Everyone’s heard Petry compared to fine wine at this point, how he continues to get better with age. With Shea Weber injured and unexpected to play this coming season at the very least, Petry will have every chance to prove it as well as his overall worth to this organization (a great deal, put simply).
With Petry’s deployment projected to increase, it’s entirely conceivable he moves up the points leaderboard for Canadiens defensemen significantly. Currently at No. 14 with 221, he will realistically leapfrog Petr Svoboda (229), Tom Johnson (230) and Jean-Guy Talbot (245) this coming season. However, it’s the next name on the list that is key: P.K. Subban at No. 10 with 278.
Breaking it down, Petry would need 57 points to tie Subban. He’s never scored more than 46 (2018-19). However, the 42 he scored in 2020-21 put him on pace for 63 over 82 games. It’s maybe not the likeliest milestone a Hab can reach next season, but it might be the most historically significant to the legacy of any current member of the Canadiens.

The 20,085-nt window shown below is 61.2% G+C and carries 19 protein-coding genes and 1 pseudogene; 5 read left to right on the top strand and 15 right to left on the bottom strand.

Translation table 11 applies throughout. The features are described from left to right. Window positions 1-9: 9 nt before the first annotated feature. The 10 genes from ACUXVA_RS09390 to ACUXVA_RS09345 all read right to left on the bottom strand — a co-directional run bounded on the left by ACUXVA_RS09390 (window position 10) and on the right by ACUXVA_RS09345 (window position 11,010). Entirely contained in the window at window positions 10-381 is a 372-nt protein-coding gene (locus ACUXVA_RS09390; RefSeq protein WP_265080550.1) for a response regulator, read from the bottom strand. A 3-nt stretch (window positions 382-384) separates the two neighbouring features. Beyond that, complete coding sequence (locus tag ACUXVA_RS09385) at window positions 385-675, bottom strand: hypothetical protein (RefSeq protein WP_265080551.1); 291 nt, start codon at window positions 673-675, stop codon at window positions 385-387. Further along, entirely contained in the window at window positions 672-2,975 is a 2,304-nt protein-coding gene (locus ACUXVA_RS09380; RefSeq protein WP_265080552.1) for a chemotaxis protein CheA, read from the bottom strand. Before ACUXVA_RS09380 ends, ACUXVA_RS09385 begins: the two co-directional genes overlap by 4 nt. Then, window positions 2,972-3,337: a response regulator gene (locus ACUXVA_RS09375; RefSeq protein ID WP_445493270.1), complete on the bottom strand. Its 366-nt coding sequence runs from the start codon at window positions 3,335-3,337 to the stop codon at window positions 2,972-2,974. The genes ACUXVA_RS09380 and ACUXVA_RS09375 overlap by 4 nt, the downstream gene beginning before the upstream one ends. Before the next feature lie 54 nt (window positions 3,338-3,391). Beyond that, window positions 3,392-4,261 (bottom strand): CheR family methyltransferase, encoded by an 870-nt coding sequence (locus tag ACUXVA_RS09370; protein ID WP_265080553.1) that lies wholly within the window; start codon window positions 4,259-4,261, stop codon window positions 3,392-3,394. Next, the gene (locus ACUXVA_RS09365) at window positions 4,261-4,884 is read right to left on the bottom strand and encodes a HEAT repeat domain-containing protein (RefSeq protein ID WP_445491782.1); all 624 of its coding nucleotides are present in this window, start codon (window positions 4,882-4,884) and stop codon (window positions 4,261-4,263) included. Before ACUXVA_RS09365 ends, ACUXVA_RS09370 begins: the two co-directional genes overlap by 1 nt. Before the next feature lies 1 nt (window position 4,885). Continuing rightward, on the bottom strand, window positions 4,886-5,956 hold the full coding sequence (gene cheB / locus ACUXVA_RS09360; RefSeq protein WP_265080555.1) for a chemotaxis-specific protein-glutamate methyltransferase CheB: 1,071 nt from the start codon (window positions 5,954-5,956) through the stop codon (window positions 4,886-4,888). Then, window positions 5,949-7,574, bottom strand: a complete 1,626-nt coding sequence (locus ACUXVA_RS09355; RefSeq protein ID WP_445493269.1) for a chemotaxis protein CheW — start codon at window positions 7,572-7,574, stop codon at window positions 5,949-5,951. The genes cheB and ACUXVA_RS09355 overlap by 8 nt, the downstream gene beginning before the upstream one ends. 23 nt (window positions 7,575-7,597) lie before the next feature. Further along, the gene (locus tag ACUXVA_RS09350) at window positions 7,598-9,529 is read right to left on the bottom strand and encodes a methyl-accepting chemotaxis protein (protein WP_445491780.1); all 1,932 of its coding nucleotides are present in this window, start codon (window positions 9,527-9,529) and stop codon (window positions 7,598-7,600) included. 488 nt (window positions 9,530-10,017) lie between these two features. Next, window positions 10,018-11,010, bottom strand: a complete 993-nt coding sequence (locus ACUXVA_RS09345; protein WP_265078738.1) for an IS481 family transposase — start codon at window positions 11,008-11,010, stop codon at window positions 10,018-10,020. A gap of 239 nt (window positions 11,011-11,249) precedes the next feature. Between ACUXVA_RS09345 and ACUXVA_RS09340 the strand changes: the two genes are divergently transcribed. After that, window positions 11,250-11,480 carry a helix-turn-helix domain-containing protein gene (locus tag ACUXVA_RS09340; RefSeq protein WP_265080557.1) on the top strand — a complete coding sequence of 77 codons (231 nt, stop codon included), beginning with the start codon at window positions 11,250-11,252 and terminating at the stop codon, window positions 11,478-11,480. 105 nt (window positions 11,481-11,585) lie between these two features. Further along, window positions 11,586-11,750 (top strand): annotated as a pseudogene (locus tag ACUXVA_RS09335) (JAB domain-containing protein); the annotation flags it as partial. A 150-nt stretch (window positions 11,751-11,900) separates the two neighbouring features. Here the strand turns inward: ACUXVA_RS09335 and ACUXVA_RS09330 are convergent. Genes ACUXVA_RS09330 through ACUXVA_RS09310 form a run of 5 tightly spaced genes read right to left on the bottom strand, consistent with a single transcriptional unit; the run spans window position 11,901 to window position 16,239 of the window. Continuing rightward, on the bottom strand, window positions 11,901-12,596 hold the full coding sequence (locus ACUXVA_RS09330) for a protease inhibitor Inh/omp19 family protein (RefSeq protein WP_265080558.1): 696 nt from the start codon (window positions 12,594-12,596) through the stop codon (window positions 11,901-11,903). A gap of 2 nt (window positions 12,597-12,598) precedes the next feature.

After 10 years of writing hockey, Ryan decided it was as good a time as any to actually join The Hockey Writers for the 2014-15 season. Having appeared as a guest on such programs as CBC Radio One’s Daybreak, Ryan has written for such publications as the Montreal Gazette and Bleacher Report and worked for the NHL itself and his hometown Montreal Canadiens. He currently writes about all things Habs for THW, with it being a career highlight for him to cover the 2021 Stanley Cup Final as a credentialed member of the press.